The Arts Are Undervalued in Our Culture.

Discussion in 'Bad Dog Cafe' started by ElJay370, Aug 8, 2019.

  1. ElJay370

    ElJay370 Tele-Meister

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    There was a thread the other day about how whether or not a 4 year college degree is really necessary in order to make a good living. Many suggested learning a trade instead. While the world does need pipefitters, welders and electricians, I think most of us here would also agree that the world also needs authors, graphic artists, and musicians. College is where you would generally go if you wanted to learn how to do any of these things well. The trouble is, the chances of you being anything other than functionally poor should you decide to engage in any of these pursuits is near zero, so the ROI of a degree in them is marginal at best. We've all heard the jokes and cliches about the "starving artist", but it's unfortunately true that unless you get extremely lucky there is no money in music or the arts. Most of us know this. Anyone who's played in a band for any length of time knows this. So consequently, most parents tend to discourage their children from pursuing a career in them. Myself included. My 12 year old loves to draw, sing, dance, and play the piano. She is immensely talented. But I know that unless she wants to work at Starbucks and starve for most of her life, she's going to have get a "real job". Which to me generally means settling for something you have very little interest in, but provides you with the means to feed and clothe yourself. Part of me wants her to follow her creative passions and be fulfilled, but another part of me hopes she doesn't. Because I want her to be able to live comfortably and avoid a life of financial hardship and struggle. I hate that our culture forces me to feel this way.

    I believe that there's a definite social prejudice towards artists and musicians. I think most people tend to view what they do as little more than a pleasant distraction. Nobody has a problem if you want to spend your evenings and weekends playing your little songs or doing your weird little drawings, but tell them you want to do it for a living and they'll look at you like you're insane. Our culture kills an artist's drive to create because artists aren't encouraged or respected. The popular attitude is that unless you're producing value for someone else by working 12 or 14 hours a day and coming home dirty and exhausted, it's not "real work".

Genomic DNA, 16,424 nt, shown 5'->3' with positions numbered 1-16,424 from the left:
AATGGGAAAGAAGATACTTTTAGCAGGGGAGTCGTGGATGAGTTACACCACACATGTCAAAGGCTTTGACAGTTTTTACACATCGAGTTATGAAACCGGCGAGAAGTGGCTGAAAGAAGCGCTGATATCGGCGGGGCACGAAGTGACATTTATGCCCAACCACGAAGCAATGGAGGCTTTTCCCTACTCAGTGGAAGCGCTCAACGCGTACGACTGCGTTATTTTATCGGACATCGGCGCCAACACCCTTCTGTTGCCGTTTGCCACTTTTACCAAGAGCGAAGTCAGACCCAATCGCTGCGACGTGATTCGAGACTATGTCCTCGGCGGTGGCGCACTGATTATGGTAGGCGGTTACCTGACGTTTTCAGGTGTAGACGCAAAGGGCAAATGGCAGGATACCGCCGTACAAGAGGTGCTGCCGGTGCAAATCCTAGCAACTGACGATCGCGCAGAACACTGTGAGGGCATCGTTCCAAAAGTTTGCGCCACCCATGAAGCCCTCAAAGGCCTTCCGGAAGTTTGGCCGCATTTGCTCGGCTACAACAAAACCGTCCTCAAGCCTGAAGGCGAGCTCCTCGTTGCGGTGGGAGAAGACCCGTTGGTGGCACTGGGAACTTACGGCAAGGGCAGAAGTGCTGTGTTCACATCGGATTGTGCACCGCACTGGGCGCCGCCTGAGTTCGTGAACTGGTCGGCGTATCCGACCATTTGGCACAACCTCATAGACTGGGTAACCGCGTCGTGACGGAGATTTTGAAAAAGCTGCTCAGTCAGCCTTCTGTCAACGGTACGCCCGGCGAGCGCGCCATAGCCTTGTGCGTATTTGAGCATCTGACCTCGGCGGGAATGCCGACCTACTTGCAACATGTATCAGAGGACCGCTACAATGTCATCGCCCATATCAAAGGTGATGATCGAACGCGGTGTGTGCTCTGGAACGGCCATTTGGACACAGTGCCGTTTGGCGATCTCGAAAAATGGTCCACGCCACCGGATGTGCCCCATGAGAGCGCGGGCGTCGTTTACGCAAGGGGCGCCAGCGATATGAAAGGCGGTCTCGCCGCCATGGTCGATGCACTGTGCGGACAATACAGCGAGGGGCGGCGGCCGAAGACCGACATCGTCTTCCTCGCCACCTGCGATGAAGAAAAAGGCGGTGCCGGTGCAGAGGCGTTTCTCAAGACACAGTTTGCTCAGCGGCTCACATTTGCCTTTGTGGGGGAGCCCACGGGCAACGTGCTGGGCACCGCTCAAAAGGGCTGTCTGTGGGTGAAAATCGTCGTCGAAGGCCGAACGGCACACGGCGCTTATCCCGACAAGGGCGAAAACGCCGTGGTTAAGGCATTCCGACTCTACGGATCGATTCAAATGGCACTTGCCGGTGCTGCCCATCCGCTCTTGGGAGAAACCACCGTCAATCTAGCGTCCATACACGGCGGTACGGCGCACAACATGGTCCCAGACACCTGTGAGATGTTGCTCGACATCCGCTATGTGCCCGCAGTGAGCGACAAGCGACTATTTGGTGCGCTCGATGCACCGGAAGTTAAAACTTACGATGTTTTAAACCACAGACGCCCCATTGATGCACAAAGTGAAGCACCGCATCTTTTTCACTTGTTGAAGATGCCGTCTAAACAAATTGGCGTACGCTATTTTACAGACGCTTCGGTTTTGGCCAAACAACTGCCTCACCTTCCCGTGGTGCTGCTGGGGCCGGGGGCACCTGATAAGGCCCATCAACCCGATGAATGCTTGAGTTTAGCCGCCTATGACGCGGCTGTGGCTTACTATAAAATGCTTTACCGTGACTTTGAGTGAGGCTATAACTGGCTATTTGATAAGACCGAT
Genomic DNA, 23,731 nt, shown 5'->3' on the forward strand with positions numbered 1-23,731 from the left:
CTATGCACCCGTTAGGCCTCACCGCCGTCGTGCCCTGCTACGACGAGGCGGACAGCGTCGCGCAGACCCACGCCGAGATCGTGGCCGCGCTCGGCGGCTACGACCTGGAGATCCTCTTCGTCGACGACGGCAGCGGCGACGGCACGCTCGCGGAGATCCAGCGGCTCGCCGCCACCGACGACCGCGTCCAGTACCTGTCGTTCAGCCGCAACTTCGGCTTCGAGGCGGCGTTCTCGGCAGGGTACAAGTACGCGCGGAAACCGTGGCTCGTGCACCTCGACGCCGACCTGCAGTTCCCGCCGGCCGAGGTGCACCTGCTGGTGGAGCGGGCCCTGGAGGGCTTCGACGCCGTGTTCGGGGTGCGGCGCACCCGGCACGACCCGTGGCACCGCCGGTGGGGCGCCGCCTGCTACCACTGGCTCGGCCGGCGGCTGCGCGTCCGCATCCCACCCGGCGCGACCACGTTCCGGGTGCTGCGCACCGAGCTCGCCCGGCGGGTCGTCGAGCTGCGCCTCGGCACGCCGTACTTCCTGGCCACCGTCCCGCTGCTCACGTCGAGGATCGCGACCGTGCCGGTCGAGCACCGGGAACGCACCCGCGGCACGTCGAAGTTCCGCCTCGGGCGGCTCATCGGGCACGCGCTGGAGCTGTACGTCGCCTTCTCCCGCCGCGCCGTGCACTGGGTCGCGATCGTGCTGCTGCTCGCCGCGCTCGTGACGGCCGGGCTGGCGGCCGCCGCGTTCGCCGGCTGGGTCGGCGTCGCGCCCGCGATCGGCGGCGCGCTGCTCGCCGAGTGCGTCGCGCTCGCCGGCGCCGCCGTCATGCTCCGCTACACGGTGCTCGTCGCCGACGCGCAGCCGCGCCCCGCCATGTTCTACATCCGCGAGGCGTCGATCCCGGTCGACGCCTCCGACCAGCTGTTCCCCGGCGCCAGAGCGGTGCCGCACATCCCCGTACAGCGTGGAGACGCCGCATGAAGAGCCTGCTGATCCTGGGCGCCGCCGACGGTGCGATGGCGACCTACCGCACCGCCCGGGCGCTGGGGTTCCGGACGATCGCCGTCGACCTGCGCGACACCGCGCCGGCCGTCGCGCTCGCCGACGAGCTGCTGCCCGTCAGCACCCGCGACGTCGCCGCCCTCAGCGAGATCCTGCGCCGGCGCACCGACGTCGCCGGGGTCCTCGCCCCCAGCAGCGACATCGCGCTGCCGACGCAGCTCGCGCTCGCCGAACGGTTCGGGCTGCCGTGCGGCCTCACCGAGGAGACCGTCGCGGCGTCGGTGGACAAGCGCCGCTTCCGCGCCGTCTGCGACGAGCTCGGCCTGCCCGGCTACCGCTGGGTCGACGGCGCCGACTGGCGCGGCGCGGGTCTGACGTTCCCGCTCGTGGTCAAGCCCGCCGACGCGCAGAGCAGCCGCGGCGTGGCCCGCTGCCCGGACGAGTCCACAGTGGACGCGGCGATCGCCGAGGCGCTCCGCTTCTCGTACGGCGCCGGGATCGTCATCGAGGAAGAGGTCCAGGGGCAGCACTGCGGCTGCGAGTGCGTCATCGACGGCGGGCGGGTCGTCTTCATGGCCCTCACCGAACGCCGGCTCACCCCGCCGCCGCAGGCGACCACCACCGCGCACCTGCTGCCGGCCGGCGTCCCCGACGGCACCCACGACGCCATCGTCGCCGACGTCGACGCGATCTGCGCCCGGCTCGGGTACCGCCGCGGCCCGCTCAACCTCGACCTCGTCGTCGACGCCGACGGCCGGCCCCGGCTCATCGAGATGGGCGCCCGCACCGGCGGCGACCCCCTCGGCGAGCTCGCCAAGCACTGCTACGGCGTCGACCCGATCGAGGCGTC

A beautiful painting, an engrossing story, the perfect 3 minute rock and roll song.....these are the things that make life worth living, yet we've set up a system where those who would have the desire to create them are discouraged at every turn by the need to survive within that system.
     
  2. rangercaster

    rangercaster Friend of Leo's

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    Can't disagree with anything you said ...
     
  3. JuneauMike

    JuneauMike Friend of Leo's

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    These are the things that make life fun or somewhat interesting to people. They aren't the things that make life worth living. Food, shelter, a safe place to raise your kids, the mechanisms to pass on knowledge and survival skills to offspring, to build things that serve others, those are the things that make life worth living. Art has always been and will always be a luxury. If all the billionaire rock stars disappeared in a mysterious gardening accident, we'd still make music to entertain ourselves at night. We as a species are drawn to communicate. So we'll always make art whether we are paid for it or not.

    (Having this conversation more frequently now as the same school board yahoos who give absolutely nothing to athletic programs cry to everyone about how important it is to have the arts and music in our schools. They are all equally important because having a broad understanding of culture, arts and acquiring the characteristics that athletics and team sports rewards turns kids into more interesting and resourceful adults. It's all important, but none of it is essential.)

    Mike Rowe had a great segment on Youtube about "following your passion" and what a dumb idea that is for most people. The punchline is, "Never follow your passion, but always take it with you."

    Art as a commodity is and should always be dependent on the discretionary spending of the consumers. I don't think its undervalued at all. I think it is valued precisely at a level we are willing to pay for it.
     
    Last edited: Aug 8, 2019
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  4. Obsessed

    Obsessed Telefied Ad Free Member

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    Yes, in that thread I mentioned that it is much more important to go with your passion as a career than concerned about future salary stuff. As a board member of our local county Arts Council, our mission is to raise the importance of the Arts in society. It seems like it has been some of the first things dropped in school and society does not want to pay for it in schools. It seems like there is too much emphasis on money as a measure of success. A pity and wrong in many respects.
     
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  5. brookdalebill

    brookdalebill Tele Axpert Ad Free Member

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    These kind of threads are doomed.